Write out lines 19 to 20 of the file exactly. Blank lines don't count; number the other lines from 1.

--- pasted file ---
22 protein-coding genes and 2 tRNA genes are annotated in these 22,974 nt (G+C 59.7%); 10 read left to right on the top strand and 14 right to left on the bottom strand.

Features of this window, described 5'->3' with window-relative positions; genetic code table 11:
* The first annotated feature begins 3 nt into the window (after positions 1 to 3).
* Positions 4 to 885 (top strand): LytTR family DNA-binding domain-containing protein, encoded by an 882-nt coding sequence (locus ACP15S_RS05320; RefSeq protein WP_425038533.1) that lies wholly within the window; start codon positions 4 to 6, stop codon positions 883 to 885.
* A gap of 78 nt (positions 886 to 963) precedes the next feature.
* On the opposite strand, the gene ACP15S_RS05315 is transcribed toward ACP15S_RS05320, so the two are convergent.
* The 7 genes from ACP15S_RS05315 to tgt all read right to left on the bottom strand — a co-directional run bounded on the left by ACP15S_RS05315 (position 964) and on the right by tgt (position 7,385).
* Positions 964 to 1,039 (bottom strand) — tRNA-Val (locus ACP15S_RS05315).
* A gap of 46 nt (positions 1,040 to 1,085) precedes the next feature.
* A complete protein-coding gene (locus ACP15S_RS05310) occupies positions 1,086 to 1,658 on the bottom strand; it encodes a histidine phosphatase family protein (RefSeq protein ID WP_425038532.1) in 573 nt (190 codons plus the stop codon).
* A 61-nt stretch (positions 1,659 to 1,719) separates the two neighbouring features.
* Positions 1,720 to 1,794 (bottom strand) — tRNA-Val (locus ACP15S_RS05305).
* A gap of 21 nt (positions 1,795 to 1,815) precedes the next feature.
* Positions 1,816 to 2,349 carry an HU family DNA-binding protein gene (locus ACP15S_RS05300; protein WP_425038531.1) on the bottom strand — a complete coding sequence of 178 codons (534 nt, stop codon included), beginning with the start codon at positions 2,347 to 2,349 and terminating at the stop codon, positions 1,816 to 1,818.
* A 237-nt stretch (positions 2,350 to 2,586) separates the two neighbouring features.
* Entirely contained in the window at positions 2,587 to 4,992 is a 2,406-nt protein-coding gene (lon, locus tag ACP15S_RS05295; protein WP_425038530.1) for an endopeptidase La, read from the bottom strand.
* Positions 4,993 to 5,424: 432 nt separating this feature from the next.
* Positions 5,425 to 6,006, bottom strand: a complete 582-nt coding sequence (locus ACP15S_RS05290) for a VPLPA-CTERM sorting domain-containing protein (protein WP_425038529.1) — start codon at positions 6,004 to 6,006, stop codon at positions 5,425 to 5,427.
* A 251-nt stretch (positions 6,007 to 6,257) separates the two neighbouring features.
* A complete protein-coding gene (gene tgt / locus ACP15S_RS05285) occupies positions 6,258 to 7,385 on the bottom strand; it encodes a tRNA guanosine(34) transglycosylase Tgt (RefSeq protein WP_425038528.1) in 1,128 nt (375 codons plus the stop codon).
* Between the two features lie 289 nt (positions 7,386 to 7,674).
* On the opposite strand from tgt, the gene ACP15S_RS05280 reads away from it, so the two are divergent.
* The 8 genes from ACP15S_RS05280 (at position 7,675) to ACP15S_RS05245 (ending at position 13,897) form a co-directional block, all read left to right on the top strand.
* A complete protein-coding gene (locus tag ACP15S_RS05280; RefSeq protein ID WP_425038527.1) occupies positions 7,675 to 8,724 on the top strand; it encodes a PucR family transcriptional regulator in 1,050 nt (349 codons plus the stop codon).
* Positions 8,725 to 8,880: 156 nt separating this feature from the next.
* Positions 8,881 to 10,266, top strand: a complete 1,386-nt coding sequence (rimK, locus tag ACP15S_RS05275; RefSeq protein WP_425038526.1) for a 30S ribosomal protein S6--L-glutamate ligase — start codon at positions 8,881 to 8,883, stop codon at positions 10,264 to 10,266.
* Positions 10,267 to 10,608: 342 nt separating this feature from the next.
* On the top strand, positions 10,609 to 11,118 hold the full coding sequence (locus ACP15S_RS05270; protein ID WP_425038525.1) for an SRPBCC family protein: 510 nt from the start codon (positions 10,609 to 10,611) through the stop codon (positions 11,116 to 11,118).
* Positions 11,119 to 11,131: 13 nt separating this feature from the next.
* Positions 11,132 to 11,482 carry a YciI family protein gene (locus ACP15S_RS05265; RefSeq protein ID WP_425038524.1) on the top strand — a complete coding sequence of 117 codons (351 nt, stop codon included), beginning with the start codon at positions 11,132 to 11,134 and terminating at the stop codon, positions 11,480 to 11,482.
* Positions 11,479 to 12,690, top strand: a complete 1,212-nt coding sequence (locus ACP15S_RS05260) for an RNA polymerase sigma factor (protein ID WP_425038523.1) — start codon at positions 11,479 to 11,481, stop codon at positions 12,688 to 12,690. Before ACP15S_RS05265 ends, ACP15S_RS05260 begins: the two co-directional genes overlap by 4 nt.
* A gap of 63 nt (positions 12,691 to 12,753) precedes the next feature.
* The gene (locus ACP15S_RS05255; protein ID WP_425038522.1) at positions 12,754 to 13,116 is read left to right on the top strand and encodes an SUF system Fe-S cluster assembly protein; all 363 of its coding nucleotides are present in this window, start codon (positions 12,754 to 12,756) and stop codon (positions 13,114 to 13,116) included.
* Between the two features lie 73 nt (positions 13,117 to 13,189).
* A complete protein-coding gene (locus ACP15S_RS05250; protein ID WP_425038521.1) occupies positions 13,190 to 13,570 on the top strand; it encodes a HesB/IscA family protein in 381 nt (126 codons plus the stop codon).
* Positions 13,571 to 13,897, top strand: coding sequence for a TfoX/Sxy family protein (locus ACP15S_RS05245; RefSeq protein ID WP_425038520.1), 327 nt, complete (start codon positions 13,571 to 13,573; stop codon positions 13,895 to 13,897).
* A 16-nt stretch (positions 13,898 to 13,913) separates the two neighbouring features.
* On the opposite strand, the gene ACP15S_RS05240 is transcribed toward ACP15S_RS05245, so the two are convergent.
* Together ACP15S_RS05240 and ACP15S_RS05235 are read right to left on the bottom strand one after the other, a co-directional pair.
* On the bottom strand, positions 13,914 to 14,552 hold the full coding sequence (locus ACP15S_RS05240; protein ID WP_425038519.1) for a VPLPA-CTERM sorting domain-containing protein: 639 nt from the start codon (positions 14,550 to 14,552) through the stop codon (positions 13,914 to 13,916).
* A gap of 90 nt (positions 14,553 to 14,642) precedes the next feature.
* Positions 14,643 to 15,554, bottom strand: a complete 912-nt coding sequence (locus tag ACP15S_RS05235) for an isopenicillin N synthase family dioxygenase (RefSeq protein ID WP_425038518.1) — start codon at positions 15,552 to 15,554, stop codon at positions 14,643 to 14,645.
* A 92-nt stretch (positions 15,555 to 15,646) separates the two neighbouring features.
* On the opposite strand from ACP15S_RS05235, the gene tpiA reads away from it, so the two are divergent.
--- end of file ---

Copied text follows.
* A 251-nt stretch (positions 6,007 to 6,257) separates the two neighbouring features.
* A complete protein-coding gene (gene tgt / locus ACP15S_RS05285) occupies positions 6,258 to 7,385 on the bottom strand; it encodes a tRNA guanosine(34) transglycosylase Tgt (RefSeq protein WP_425038528.1) in 1,128 nt (375 codons plus the stop codon).